Standards of Good Practice and Medicolegal Considerations
The aim of this chapter is to review the current UK recommendations relating to conscious sedation.
After reading this chapter you should have an understanding of the principles of safe sedation practice as described by the General Dental Council (GDC) and the Department of Health.
The practice of conscious sedation in the UK has been the subject of intense medicolegal interest since the publication of the Poswillo Report in 1990. There have been at least twelve original detailed reports, guidelines and recommendations published since Poswillo (Fig 9-1). This is far in excess of similar guidance for any other area of dental practice or, indeed, for the practice of conscious sedation in medical specialties. Many of these reports have simply reiterated or expanded upon the messages of earlier documents. Given the excellent safety record of conscious sedation for dentistry in the UK, the reader is left to speculate whether this intense scrutiny is necessary or helpful.
The medicolegal guidelines for sedation practice, shown in Table 9-1, are a summary of current UK recommendations available at the time of writing.
|2000||Department of Health||A Conscious Decision|
|2000||Independent Working Group||Standards in Conscious Sedation|
|2001||General Dental Council||Maintaining Standards|
|2001||UK Academy of Medical Royal Colleges||Safe Sedation Practice|
|2003||Department of Health||Guidelines for Conscious Sedation|
There is general recognition that the management of pain and anxiety is of fundamental importance for patients requiring dental care and that conscious sedation is effective and safe. The concept of the operator-sedationist – the practitioner who carries out the dental treatment and also administers the conscious sedation – is fully supported.
The GDC’s Current Definition of Conscious Sedation
“A technique in which the use of a drug or drugs produces a state of depression of the central nervous system enabling treatment to be carried out, but during which verbal contact with the patient is maintained throughout the period of sedation. The drugs and techniques used to provide conscious sedation for dental treatment should carry a margin of safety wide enough to render loss of consciousness unlikely.”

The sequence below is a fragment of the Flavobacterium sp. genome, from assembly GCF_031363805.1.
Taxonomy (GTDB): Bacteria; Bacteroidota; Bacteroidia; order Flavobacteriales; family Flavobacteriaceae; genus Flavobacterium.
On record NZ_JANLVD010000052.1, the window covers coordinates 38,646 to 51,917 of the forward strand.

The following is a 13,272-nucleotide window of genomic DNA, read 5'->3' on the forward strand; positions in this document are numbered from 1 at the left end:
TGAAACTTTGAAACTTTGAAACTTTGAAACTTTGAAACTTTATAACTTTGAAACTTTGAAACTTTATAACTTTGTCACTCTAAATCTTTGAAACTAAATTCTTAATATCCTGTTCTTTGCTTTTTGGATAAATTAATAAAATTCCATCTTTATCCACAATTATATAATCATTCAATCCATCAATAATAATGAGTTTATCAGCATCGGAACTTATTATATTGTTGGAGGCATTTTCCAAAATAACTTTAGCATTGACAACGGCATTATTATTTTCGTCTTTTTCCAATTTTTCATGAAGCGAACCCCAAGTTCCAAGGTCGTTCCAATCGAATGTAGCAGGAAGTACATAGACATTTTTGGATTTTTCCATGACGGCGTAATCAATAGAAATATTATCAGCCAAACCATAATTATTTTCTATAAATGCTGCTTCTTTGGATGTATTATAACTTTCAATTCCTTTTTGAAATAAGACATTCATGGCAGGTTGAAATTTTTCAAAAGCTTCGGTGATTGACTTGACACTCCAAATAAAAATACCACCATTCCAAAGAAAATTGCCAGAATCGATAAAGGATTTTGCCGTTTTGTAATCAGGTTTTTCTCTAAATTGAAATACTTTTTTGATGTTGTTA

Note that the definition describes the state of conscious sedation, and does not attempt to prescribe how it is achieved. It is acknowledged that techniques involving the use of one or more drugs administered via different routes will fulfil this definition.
All members of the dental team providing treatment under conscious sedation must receive appropriate and supervised theoretical, practical and clinical training before undertaking independent practice (Figs 9-2 and 9-3). Theoretical and non-clinical skills training should be completed before clinical training is commenced. This should include the management of sedation-related complications. Supervised hands-on clinical experience must be acquired by practitioners and the members of their dental team for each sedation technique to be used.
Guidance on clinical training for dentists has been provided by the Dental Sedation Teachers’ Group (DSTG) in its document The Competent Graduate. Guidance for the training of dental nurses is provided by the National Examining Board for Dental Nurses. Both dentists and nurses should keep a log of their clinical experience (Figs 9-4 and 9-5).
The undergraduate course presents a unique opportunity to ensure that all dental graduates are able to provide safe conscious sedation for patients who find dentistry distressing. The GDC’s framework for undergraduate dental education (The First Five Years) states that the control of anxiety and pain is fundamental to the practice of dentistry and that dental graduates must have had clinical experience in the administration of both inhalation and intravenous conscious sedation. This statement should not be taken to mean that all dental students are competent sedationists on graduation because, unfortunately, not all UK dental schools are currently able to provide sufficient clinical training. New dental graduates should, therefore, recognise their limited experience in the use of conscious sedation and undertake supplementary postgraduate study as required.
The Dental Sedation Teachers’ Group has suggested a standard of clinical experience which should enable the new graduate to provide unsupervised sedation for fit individuals needing uncomplicated dentistry. It is recommended that this minimum level of experience should be:
5 patient assessments.
10 inhalational sedation cases.
20 intravenous sedation cases.
There are a number of options open to dentists seeking postgraduate training in conscious sedation. These include:
short courses (1–3 days)
clinical experience programmes
Short courses are offered by the postgraduate dental deaneries, by dental teaching hospitals and private organisations – for example />